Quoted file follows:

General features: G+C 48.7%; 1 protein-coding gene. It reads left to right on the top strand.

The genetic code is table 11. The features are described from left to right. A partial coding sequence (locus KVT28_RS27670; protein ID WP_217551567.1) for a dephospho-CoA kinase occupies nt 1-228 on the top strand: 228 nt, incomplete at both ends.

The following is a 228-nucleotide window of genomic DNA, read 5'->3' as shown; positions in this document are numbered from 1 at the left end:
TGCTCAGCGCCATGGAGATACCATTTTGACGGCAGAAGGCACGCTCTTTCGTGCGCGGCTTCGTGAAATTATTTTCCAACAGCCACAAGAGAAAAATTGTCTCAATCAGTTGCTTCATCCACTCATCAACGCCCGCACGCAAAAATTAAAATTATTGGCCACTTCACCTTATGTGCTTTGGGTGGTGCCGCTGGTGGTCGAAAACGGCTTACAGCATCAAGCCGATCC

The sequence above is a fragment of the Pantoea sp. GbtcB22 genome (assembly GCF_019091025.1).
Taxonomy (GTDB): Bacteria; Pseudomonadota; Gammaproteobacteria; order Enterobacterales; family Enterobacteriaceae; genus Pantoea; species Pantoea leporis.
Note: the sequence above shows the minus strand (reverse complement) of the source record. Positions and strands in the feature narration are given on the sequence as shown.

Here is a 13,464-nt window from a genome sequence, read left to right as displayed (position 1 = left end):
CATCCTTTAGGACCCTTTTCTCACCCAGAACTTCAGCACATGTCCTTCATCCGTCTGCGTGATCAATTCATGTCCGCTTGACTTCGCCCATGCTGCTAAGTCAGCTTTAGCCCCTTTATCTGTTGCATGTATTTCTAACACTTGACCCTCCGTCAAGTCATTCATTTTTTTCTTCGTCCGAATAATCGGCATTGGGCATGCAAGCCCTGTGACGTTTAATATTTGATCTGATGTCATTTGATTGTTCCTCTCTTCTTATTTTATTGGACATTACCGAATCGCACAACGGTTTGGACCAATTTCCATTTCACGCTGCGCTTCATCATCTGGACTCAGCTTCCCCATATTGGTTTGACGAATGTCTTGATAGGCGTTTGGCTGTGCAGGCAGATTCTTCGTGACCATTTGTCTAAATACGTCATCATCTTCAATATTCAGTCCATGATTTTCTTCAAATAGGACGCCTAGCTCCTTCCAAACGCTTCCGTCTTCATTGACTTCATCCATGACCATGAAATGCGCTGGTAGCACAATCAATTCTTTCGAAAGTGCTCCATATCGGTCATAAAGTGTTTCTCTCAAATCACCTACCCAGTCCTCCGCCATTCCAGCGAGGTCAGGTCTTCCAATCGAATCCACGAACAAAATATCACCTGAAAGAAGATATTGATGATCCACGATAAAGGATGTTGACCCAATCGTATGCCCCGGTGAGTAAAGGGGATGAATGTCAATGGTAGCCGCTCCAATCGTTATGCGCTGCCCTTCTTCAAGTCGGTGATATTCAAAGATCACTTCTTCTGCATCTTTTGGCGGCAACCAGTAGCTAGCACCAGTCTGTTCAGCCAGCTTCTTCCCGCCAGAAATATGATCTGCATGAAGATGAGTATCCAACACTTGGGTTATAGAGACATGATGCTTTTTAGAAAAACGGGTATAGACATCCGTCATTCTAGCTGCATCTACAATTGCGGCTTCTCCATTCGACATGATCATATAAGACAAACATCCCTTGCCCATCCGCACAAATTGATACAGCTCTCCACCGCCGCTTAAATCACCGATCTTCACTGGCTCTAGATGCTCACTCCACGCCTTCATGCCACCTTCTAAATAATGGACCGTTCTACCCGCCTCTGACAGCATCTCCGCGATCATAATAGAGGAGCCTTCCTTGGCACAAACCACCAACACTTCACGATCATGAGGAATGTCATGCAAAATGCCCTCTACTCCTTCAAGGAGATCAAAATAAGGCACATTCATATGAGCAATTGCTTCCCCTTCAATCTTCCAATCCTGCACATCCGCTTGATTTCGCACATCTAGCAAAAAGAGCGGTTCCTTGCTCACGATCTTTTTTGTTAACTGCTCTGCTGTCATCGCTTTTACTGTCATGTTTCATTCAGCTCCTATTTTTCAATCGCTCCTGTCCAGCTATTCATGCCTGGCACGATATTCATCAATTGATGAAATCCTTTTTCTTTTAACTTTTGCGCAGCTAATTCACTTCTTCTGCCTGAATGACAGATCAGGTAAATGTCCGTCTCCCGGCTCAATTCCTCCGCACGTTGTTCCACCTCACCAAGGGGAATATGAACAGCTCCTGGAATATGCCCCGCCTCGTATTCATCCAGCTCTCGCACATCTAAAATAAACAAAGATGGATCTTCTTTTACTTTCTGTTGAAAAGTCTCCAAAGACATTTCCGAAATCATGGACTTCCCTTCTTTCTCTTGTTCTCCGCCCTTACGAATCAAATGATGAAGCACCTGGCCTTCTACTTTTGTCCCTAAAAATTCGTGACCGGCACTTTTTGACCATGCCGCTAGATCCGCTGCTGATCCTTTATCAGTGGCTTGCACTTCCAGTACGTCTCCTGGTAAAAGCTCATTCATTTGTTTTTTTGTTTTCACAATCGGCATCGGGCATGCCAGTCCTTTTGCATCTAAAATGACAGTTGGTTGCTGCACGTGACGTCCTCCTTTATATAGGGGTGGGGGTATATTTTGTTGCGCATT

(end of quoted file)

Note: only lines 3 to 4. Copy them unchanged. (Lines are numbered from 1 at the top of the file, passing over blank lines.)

The following is a 228-nucleotide window of genomic DNA, read 5'->3' as shown; positions in this document are numbered from 1 at the left end:
TGCTCAGCGCCATGGAGATACCATTTTGACGGCAGAAGGCACGCTCTTTCGTGCGCGGCTTCGTGAAATTATTTTCCAACAGCCACAAGAGAAAAATTGTCTCAATCAGTTGCTTCATCCACTCATCAACGCCCGCACGCAAAAATTAAAATTATTGGCCACTTCACCTTATGTGCTTTGGGTGGTGCCGCTGGTGGTCGAAAACGGCTTACAGCATCAAGCCGATCC